How big are the base Bronco tires?
Nov 15, 2022
If you want to treat your Bronco with a set of new aftermarket wheels and tires, you first need to educate yourself about tire size and what you get by increasing or decreasing your overall tire footprint. So, how big are base Bronco tires?
How big are the base Bronco tires?
Base Ford Bronco tires come in a variety of sizes depending on the model and the trim level, but most of them are equipped with 255/70R16 tires, 255/75R17, 255/70R18 tires, 265/70R17 tires, 285/70R17 tires, and 315/70R17 tires. These range from entry-level Ford Bronco models all the way up to the top-spec Ford Bronco Sasquatch models.
What Are The Benefits Of Large Tires On A Ford Bronco?
- Ground Clearance
- Track-Width and Centering
- More Control
Do Larger Tires Offer More Ground Clearance?
By enlarging the size of your tires, you are effectively lifting your Bronco off the ground which inherently increases your maximum ground clearance. This is essential when driving over uneven terrain as it lowers the chances of damaging your undercarriage. With greater ground clearance you also benefit from better approach and departure angles.
Do Larger Tires Offer More Traction?
A greater tire surface leads to more consistent contact with the road at all times. Consequently, your Bronco will distribute its weight better across all four corners and thus maintain better traction with the road. This will also increase heat-absorbing mass which means that your tires will be able to control their temperature better which also aids in traction.
Do Larger Tires Increase Track Width and Help With Centering?
Yes, a set of larger tires will make your track wider which will be useful when you approach obstacles with your tires first. If you pair this with a nice stubby/short front bumper, your lateral approach angle is also going to be better which will give you more flexibility and safety while climbing over rocks. Furthermore, larger tires will increase leverage on your steering components which aids in tire self-centering,
Do Larger Tires Offer More Control?
As mentioned previously, a set of larger tires will help with better weight distribution across all corners of the car and thus make your car feel a lot more stable. Even though larger tires may not aid in high-speed control, they do make a big difference while on an off-road trail. You will be able to climb steeper angles and you will have more of the tire absorbing impacts while descending from an obstacle.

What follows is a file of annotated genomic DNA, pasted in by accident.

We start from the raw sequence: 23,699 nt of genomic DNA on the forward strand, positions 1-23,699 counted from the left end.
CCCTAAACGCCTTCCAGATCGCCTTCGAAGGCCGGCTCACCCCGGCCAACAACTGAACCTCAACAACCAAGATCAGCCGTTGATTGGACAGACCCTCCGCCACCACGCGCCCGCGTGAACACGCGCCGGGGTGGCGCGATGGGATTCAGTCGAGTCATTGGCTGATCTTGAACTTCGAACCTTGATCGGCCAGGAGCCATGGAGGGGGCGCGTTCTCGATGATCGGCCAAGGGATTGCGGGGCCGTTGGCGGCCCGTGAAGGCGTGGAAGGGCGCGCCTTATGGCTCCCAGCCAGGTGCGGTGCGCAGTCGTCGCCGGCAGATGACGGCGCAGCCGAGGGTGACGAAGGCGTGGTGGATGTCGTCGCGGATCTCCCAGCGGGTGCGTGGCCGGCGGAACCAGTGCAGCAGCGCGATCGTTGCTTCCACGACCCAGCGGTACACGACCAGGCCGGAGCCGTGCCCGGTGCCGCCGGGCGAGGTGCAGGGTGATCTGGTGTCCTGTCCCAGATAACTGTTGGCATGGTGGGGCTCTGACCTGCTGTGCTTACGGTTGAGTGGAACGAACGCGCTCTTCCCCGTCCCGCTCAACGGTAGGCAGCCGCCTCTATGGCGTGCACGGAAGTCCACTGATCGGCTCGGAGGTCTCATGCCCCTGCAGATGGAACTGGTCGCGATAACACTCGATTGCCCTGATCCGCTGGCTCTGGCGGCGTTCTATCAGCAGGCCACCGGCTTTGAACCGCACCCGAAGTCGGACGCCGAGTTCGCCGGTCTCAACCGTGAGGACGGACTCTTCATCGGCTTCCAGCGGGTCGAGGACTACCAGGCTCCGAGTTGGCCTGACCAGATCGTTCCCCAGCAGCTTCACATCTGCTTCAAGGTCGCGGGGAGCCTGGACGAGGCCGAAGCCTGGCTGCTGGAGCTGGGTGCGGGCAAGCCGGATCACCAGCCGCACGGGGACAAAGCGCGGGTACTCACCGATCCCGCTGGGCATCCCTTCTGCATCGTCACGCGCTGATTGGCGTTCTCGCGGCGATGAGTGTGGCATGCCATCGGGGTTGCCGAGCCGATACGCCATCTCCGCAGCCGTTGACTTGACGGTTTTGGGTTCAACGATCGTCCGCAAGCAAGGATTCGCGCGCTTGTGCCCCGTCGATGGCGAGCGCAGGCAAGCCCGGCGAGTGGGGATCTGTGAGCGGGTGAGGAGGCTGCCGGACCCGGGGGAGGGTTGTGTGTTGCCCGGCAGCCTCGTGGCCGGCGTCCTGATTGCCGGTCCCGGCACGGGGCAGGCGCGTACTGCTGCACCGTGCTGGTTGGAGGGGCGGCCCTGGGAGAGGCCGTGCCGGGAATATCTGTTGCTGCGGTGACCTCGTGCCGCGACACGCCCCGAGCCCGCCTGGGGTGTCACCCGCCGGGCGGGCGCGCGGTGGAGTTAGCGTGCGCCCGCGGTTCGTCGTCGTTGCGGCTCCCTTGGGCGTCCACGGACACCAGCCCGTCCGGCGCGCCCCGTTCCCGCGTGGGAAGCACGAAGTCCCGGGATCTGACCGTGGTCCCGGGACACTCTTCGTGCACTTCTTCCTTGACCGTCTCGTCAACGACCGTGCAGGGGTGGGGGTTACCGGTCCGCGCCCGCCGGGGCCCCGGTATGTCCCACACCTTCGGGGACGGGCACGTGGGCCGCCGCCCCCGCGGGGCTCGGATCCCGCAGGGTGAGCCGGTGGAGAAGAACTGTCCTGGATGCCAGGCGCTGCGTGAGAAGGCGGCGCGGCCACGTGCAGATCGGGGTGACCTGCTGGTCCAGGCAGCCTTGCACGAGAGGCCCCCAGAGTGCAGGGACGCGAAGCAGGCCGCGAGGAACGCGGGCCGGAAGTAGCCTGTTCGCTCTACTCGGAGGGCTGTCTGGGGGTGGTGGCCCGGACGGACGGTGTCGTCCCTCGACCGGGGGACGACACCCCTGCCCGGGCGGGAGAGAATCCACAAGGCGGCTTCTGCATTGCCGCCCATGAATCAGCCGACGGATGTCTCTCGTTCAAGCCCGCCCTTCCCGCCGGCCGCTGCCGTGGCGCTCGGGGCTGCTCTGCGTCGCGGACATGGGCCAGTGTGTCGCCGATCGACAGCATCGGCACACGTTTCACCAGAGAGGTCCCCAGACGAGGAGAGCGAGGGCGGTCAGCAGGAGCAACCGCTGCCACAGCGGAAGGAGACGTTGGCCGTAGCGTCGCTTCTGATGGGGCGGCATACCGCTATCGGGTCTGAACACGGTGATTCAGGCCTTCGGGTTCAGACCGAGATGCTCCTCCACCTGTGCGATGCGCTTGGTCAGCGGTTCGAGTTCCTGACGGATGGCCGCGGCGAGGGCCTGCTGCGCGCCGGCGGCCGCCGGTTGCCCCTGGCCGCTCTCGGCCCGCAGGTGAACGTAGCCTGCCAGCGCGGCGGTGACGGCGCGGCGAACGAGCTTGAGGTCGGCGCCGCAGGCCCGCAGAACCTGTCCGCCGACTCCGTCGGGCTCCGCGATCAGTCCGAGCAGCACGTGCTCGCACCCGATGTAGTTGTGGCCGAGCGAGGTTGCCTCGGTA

What Are The Drawbacks Of Larger Tires On A Ford Bronc?
- Increased Fuel Consumption
- Heavier Steering and Slower Acceleration
- They Are Expensive
- Accelerated Drivetrain Wear
Do Larger Tires Increase Fuel Consumption?
With additional weight across all four of your corners, your tirerolling resistance is bound to increase. This refers to how much energy is needed to rotate the tires and how hard the engine needs to work in order to provide that energy. With the added weight and a bigger circumference of the tire, your fuel economy is likely to suffer.
How Do Large Tires Affect Performance and Steering?
If your steering assembly needs to manage more weight to make a turn, it inevitably leads to heavier steering which can become tiresome if you often drive your car around town. This will also affect your 0-60mph times and your top speed as your engine needs to work harder to rotate your tires. If you are all about speed and acceleration, you ought to avoid enlarging your tires too much.
Are Larger Tires More Expensive?
The general rule of thumb is: The bigger you go, the more expensive your tires and wheels get. If you go for a set of larger wheels and tires from the factory, your additional costs might not be as exaggerated. However, if you go through the aftermarket route, you will play a considerably higher price as larger wheels and tires do come with a premium.
Do Larger Tires Accelerate Drivetrain Wear?
Yes, they do. If you increase your tire size by a small amount, your drivetrain components will not suffer all that much. However, if you increase your tire size by quite a lot, this will strain your transmission, your brakes, your CV joints, your axle, your differential, and many other associated mechanics.